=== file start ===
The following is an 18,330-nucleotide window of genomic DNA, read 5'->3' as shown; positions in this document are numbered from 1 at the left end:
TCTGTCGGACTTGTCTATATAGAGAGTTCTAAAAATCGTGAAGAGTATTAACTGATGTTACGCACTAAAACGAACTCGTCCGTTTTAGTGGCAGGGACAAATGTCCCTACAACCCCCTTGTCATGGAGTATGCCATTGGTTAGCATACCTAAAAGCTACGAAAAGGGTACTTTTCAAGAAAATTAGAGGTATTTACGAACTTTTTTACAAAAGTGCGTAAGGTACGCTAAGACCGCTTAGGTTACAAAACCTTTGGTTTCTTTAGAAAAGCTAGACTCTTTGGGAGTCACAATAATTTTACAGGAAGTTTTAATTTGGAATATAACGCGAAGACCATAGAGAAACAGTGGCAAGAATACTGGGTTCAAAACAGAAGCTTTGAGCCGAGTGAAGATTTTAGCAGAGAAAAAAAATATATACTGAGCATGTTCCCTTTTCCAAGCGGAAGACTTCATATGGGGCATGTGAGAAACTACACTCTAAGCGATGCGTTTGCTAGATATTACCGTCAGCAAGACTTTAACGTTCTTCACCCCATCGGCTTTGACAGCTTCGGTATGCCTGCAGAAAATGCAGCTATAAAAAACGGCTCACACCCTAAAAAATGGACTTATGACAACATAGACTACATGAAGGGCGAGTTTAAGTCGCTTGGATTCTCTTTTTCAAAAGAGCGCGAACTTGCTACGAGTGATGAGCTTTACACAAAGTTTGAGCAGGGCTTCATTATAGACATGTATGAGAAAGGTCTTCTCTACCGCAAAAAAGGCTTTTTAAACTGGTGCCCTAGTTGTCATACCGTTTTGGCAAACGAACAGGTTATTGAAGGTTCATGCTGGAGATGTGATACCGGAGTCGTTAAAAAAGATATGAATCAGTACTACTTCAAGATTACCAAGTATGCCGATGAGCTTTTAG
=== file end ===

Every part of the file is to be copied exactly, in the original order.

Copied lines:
The following is an 18,330-nucleotide window of genomic DNA, read 5'->3' as shown; positions in this document are numbered from 1 at the left end:
TCTGTCGGACTTGTCTATATAGAGAGTTCTAAAAATCGTGAAGAGTATTAACTGATGTTACGCACTAAAACGAACTCGTCCGTTTTAGTGGCAGGGACAAATGTCCCTACAACCCCCTTGTCATGGAGTATGCCATTGGTTAGCATACCTAAAAGCTACGAAAAGGGTACTTTTCAAGAAAATTAGAGGTATTTACGAACTTTTTTACAAAAGTGCGTAAGGTACGCTAAGACCGCTTAGGTTACAAAACCTTTGGTTTCTTTAGAAAAGCTAGACTCTTTGGGAGTCACAATAATTTTACAGGAAGTTTTAATTTGGAATATAACGCGAAGACCATAGAGAAACAGTGGCAAGAATACTGGGTTCAAAACAGAAGCTTTGAGCCGAGTGAAGATTTTAGCAGAGAAAAAAAATATATACTGAGCATGTTCCCTTTTCCAAGCGGAAGACTTCATATGGGGCATGTGAGAAACTACACTCTAAGCGATGCGTTTGCTAGATATTACCGTCAGCAAGACTTTAACGTTCTTCACCCCATCGGCTTTGACAGCTTCGGTATGCCTGCAGAAAATGCAGCTATAAAAAACGGCTCACACCCTAAAAAATGGACTTATGACAACATAGACTACATGAAGGGCGAGTTTAAGTCGCTTGGATTCTCTTTTTCAAAAGAGCGCGAACTTGCTACGAGTGATGAGCTTTACACAAAGTTTGAGCAGGGCTTCATTATAGACATGTATGAGAAAGGTCTTCTCTACCGCAAAAAAGGCTTTTTAAACTGGTGCCCTAGTTGTCATACCGTTTTGGCAAACGAACAGGTTATTGAAGGTTCATGCTGGAGATGTGATACCGGAGTCGTTAAAAAAGATATGAATCAGTACTACTTCAAGATTACCAAGTATGCCGATGAGCTTTTAG